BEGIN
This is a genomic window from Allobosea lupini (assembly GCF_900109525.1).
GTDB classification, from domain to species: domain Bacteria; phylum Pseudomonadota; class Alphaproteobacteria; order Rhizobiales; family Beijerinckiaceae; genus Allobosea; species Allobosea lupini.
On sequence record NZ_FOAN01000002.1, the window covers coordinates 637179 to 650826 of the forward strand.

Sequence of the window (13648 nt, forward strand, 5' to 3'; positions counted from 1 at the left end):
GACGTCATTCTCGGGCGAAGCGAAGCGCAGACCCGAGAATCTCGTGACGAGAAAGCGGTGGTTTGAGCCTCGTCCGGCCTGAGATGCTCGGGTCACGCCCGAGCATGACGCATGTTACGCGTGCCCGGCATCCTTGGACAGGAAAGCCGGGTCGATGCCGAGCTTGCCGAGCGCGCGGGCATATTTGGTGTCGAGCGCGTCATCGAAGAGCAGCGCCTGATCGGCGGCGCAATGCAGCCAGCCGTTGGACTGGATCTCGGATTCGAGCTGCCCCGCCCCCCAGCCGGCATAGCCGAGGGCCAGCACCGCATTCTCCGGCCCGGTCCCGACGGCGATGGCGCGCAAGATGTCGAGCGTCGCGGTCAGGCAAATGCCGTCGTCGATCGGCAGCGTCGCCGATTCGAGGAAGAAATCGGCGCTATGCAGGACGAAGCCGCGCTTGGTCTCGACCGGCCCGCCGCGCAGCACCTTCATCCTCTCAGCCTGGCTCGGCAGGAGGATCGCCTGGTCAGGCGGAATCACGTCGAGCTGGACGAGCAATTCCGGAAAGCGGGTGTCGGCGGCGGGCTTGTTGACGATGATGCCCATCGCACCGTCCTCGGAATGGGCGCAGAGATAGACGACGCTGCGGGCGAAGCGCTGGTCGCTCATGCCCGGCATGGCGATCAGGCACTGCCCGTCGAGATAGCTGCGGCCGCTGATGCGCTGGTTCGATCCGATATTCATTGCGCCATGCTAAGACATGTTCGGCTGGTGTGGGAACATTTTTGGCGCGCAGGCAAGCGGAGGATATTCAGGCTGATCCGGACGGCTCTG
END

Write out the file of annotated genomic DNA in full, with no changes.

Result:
This is a genomic window from Allobosea lupini (assembly GCF_900109525.1).
GTDB classification, from domain to species: domain Bacteria; phylum Pseudomonadota; class Alphaproteobacteria; order Rhizobiales; family Beijerinckiaceae; genus Allobosea; species Allobosea lupini.
On sequence record NZ_FOAN01000002.1, the window covers coordinates 637179 to 650826 of the forward strand.

Sequence of the window (13648 nt, forward strand, 5' to 3'; positions counted from 1 at the left end):
GACGTCATTCTCGGGCGAAGCGAAGCGCAGACCCGAGAATCTCGTGACGAGAAAGCGGTGGTTTGAGCCTCGTCCGGCCTGAGATGCTCGGGTCACGCCCGAGCATGACGCATGTTACGCGTGCCCGGCATCCTTGGACAGGAAAGCCGGGTCGATGCCGAGCTTGCCGAGCGCGCGGGCATATTTGGTGTCGAGCGCGTCATCGAAGAGCAGCGCCTGATCGGCGGCGCAATGCAGCCAGCCGTTGGACTGGATCTCGGATTCGAGCTGCCCCGCCCCCCAGCCGGCATAGCCGAGGGCCAGCACCGCATTCTCCGGCCCGGTCCCGACGGCGATGGCGCGCAAGATGTCGAGCGTCGCGGTCAGGCAAATGCCGTCGTCGATCGGCAGCGTCGCCGATTCGAGGAAGAAATCGGCGCTATGCAGGACGAAGCCGCGCTTGGTCTCGACCGGCCCGCCGCGCAGCACCTTCATCCTCTCAGCCTGGCTCGGCAGGAGGATCGCCTGGTCAGGCGGAATCACGTCGAGCTGGACGAGCAATTCCGGAAAGCGGGTGTCGGCGGCGGGCTTGTTGACGATGATGCCCATCGCACCGTCCTCGGAATGGGCGCAGAGATAGACGACGCTGCGGGCGAAGCGCTGGTCGCTCATGCCCGGCATGGCGATCAGGCACTGCCCGTCGAGATAGCTGCGGCCGCTGATGCGCTGGTTCGATCCGATATTCATTGCGCCATGCTAAGACATGTTCGGCTGGTGTGGGAACATTTTTGGCGCGCAGGCAAGCGGAGGATATTCAGGCTGATCCGGACGGCTCTG